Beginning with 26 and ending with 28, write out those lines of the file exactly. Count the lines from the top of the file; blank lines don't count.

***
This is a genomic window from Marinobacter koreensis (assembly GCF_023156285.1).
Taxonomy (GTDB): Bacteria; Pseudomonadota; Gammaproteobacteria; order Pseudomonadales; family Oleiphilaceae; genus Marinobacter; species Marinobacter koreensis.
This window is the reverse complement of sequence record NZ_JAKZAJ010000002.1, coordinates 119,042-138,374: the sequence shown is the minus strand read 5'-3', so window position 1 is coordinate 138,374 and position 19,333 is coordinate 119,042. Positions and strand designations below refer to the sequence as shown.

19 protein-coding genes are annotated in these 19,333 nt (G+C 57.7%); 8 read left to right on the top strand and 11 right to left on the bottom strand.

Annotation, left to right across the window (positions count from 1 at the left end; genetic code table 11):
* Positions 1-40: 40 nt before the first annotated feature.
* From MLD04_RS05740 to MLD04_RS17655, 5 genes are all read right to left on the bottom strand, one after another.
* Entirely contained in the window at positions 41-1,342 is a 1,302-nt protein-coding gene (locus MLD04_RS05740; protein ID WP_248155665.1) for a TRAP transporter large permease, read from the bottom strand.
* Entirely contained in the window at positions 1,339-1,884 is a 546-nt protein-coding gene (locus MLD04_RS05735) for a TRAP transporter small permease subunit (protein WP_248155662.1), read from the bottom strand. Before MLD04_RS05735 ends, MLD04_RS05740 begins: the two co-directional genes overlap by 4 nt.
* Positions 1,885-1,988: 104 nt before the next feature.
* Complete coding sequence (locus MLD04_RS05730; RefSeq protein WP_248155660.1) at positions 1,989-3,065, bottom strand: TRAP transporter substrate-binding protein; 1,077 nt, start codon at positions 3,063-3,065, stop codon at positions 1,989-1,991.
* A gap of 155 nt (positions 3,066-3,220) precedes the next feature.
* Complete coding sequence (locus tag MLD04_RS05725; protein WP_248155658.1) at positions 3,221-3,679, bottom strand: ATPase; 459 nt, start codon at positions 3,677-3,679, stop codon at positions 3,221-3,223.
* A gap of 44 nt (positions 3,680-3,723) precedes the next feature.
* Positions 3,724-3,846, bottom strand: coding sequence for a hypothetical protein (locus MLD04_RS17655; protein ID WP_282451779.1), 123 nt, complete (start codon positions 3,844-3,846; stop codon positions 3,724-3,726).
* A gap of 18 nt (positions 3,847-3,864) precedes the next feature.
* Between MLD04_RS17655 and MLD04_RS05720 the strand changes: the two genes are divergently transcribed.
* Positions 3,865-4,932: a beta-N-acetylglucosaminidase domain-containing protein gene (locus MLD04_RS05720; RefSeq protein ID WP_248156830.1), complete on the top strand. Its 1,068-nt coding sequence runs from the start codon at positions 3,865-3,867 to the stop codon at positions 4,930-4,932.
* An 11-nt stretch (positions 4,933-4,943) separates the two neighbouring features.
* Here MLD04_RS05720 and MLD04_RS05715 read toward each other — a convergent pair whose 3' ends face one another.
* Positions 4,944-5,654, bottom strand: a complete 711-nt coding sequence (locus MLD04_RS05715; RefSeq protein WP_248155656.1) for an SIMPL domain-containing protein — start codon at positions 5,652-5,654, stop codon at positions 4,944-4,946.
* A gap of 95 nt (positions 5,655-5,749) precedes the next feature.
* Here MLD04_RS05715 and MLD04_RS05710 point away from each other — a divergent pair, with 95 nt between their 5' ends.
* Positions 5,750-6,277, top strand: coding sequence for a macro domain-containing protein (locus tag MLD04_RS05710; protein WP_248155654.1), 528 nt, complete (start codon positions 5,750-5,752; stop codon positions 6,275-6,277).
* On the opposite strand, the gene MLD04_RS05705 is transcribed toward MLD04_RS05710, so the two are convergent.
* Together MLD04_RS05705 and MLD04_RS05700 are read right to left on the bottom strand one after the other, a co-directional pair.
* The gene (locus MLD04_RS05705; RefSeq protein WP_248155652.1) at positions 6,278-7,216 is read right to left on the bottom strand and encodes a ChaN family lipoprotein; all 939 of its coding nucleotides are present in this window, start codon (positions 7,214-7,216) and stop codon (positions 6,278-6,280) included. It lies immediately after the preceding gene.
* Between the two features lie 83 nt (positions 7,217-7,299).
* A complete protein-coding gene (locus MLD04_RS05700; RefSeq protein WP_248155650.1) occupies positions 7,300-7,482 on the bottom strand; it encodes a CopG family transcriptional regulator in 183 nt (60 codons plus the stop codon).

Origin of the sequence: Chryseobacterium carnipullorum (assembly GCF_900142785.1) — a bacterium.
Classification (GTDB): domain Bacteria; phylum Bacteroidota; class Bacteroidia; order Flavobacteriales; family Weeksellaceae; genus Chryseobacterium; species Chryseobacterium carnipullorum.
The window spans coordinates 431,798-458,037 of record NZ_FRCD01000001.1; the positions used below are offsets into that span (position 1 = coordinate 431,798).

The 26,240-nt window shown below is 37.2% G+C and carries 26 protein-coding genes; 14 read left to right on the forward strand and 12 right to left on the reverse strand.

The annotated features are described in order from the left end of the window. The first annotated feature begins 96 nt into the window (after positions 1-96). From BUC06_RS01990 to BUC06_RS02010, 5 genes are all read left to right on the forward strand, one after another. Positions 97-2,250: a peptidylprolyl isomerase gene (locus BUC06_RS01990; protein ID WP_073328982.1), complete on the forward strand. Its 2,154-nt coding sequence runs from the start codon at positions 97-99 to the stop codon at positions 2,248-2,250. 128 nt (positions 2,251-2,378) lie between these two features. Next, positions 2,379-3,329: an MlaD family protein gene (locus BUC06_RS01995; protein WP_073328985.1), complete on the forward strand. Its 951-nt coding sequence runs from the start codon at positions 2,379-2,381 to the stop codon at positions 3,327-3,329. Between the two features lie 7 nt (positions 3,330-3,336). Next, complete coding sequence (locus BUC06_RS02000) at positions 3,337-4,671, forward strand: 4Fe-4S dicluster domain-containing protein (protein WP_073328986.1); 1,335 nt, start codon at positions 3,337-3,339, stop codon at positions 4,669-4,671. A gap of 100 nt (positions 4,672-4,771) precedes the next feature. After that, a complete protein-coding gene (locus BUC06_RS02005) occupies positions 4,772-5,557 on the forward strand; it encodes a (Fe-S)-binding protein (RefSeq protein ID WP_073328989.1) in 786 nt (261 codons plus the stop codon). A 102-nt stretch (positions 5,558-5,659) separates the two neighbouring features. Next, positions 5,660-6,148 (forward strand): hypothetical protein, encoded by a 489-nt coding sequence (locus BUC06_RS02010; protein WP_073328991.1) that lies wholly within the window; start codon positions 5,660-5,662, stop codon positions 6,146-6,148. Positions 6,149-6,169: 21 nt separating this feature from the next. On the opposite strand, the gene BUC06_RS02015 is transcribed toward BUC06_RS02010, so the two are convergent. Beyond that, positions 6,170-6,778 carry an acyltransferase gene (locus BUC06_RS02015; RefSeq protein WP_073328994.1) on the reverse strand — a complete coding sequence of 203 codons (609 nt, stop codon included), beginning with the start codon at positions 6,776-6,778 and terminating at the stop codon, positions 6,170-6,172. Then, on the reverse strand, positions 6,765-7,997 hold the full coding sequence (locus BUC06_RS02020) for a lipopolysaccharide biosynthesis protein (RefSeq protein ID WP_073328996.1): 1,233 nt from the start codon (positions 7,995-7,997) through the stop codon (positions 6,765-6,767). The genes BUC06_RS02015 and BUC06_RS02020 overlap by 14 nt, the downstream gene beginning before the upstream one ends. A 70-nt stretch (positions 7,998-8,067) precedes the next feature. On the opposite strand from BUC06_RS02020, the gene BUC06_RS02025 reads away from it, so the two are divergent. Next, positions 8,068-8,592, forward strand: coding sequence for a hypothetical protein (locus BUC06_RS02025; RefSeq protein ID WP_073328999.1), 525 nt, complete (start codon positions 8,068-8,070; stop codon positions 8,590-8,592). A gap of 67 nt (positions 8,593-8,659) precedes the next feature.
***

* Together MLD04_RS05705 and MLD04_RS05700 are read right to left on the bottom strand one after the other, a co-directional pair.
* The gene (locus MLD04_RS05705; RefSeq protein WP_248155652.1) at positions 6,278-7,216 is read right to left on the bottom strand and encodes a ChaN family lipoprotein; all 939 of its coding nucleotides are present in this window, start codon (positions 7,214-7,216) and stop codon (positions 6,278-6,280) included. It lies immediately after the preceding gene.
* Between the two features lie 83 nt (positions 7,217-7,299).